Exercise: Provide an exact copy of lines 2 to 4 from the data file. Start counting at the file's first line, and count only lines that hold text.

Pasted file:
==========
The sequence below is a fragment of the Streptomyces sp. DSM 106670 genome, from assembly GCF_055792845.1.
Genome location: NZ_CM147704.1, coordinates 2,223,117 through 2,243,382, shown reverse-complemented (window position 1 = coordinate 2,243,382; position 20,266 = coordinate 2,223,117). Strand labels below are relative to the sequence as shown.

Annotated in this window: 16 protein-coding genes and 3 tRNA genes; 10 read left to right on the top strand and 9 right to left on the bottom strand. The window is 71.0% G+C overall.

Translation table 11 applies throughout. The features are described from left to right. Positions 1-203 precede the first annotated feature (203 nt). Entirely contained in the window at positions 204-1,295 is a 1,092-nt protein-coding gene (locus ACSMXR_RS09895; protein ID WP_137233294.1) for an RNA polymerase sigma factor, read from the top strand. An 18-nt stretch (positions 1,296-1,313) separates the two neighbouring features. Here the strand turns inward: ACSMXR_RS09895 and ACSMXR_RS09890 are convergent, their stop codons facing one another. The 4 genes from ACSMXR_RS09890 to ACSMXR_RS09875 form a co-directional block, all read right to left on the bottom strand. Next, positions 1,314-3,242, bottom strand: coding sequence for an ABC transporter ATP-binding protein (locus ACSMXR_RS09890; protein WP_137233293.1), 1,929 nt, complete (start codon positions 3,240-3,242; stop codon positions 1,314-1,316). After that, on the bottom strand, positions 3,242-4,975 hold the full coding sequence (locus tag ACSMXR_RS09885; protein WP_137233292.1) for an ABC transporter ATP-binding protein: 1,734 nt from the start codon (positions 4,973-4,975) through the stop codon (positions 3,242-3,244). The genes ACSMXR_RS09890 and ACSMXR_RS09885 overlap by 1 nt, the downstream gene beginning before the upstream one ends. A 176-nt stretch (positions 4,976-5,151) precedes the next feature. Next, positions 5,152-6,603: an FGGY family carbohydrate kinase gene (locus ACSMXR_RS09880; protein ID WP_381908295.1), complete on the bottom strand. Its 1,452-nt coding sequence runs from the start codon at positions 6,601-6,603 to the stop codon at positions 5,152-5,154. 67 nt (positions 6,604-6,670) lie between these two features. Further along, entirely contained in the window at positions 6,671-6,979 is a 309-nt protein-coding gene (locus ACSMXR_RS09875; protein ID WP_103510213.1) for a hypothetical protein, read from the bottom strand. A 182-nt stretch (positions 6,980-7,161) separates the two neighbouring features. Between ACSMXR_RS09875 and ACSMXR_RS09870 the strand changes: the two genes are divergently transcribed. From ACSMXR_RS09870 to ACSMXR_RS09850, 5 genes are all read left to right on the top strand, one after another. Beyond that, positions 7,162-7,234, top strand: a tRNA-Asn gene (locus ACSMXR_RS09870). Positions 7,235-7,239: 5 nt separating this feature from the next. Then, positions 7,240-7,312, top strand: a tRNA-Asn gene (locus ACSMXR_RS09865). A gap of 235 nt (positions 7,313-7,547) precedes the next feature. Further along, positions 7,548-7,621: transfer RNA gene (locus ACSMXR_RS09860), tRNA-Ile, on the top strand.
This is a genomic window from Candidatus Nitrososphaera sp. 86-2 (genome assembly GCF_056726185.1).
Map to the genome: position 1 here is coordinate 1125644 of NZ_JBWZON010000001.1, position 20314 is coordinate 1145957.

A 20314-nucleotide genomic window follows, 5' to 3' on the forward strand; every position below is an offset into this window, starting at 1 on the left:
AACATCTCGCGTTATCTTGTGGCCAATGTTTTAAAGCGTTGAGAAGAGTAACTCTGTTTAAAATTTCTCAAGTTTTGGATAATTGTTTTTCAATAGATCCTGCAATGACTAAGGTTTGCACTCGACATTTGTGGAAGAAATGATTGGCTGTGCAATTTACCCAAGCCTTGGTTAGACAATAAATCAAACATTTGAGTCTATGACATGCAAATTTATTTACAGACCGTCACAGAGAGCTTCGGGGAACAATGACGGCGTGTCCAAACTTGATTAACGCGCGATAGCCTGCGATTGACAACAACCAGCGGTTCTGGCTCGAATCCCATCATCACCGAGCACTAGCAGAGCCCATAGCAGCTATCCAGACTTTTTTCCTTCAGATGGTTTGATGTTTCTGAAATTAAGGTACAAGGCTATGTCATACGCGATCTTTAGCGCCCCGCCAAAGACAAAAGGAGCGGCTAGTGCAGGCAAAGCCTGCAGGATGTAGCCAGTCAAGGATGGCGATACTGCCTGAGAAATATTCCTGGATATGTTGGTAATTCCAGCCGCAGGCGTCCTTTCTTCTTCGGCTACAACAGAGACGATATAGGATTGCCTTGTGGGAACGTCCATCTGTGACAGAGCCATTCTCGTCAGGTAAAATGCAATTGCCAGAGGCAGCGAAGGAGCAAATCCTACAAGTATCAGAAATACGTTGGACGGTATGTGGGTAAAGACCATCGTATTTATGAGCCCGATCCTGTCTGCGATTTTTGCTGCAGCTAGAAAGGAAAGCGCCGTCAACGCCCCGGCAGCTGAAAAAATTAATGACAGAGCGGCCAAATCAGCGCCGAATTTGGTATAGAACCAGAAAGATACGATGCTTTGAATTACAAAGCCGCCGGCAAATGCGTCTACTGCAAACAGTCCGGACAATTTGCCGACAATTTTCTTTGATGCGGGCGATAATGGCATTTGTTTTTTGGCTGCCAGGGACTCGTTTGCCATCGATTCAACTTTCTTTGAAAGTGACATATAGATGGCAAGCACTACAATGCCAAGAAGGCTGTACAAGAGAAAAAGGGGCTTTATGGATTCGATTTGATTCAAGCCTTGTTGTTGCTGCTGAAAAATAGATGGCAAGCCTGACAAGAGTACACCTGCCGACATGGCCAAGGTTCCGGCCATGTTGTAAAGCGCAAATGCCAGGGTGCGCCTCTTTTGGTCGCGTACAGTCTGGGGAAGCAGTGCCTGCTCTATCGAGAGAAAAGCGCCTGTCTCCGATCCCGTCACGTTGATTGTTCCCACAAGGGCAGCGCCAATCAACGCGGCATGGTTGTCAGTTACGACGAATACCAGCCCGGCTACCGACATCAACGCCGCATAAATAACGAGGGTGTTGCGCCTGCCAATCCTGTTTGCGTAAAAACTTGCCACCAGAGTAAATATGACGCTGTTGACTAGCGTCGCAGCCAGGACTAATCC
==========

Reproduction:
Genome location: NZ_CM147704.1, coordinates 2,223,117 through 2,243,382, shown reverse-complemented (window position 1 = coordinate 2,243,382; position 20,266 = coordinate 2,223,117). Strand labels below are relative to the sequence as shown.

Annotated in this window: 16 protein-coding genes and 3 tRNA genes; 10 read left to right on the top strand and 9 right to left on the bottom strand. The window is 71.0% G+C overall.

Translation table 11 applies throughout. The features are described from left to right. Positions 1-203 precede the first annotated feature (203 nt). Entirely contained in the window at positions 204-1,295 is a 1,092-nt protein-coding gene (locus ACSMXR_RS09895; protein ID WP_137233294.1) for an RNA polymerase sigma factor, read from the top strand. An 18-nt stretch (positions 1,296-1,313) separates the two neighbouring features. Here the strand turns inward: ACSMXR_RS09895 and ACSMXR_RS09890 are convergent, their stop codons facing one another. The 4 genes from ACSMXR_RS09890 to ACSMXR_RS09875 form a co-directional block, all read right to left on the bottom strand. Next, positions 1,314-3,242, bottom strand: coding sequence for an ABC transporter ATP-binding protein (locus ACSMXR_RS09890; protein WP_137233293.1), 1,929 nt, complete (start codon positions 3,240-3,242; stop codon positions 1,314-1,316). After that, on the bottom strand, positions 3,242-4,975 hold the full coding sequence (locus tag ACSMXR_RS09885; protein WP_137233292.1) for an ABC transporter ATP-binding protein: 1,734 nt from the start codon (positions 4,973-4,975) through the stop codon (positions 3,242-3,244). The genes ACSMXR_RS09890 and ACSMXR_RS09885 overlap by 1 nt, the downstream gene beginning before the upstream one ends. A 176-nt stretch (positions 4,976-5,151) precedes the next feature. Next, positions 5,152-6,603: an FGGY family carbohydrate kinase gene (locus ACSMXR_RS09880; protein ID WP_381908295.1), complete on the bottom strand. Its 1,452-nt coding sequence runs from the start codon at positions 6,601-6,603 to the stop codon at positions 5,152-5,154. 67 nt (positions 6,604-6,670) lie between these two features. Further along, entirely contained in the window at positions 6,671-6,979 is a 309-nt protein-coding gene (locus ACSMXR_RS09875; protein ID WP_103510213.1) for a hypothetical protein, read from the bottom strand. A 182-nt stretch (positions 6,980-7,161) separates the two neighbouring features. Between ACSMXR_RS09875 and ACSMXR_RS09870 the strand changes: the two genes are divergently transcribed. From ACSMXR_RS09870 to ACSMXR_RS09850, 5 genes are all read left to right on the top strand, one after another. Beyond that, positions 7,162-7,234, top strand: a tRNA-Asn gene (locus ACSMXR_RS09870). Positions 7,235-7,239: 5 nt separating this feature from the next. Then, positions 7,240-7,312, top strand: a tRNA-Asn gene (locus ACSMXR_RS09865). A gap of 235 nt (positions 7,313-7,547) precedes the next feature. Further along, positions 7,548-7,621: transfer RNA gene (locus ACSMXR_RS09860), tRNA-Ile, on the top strand.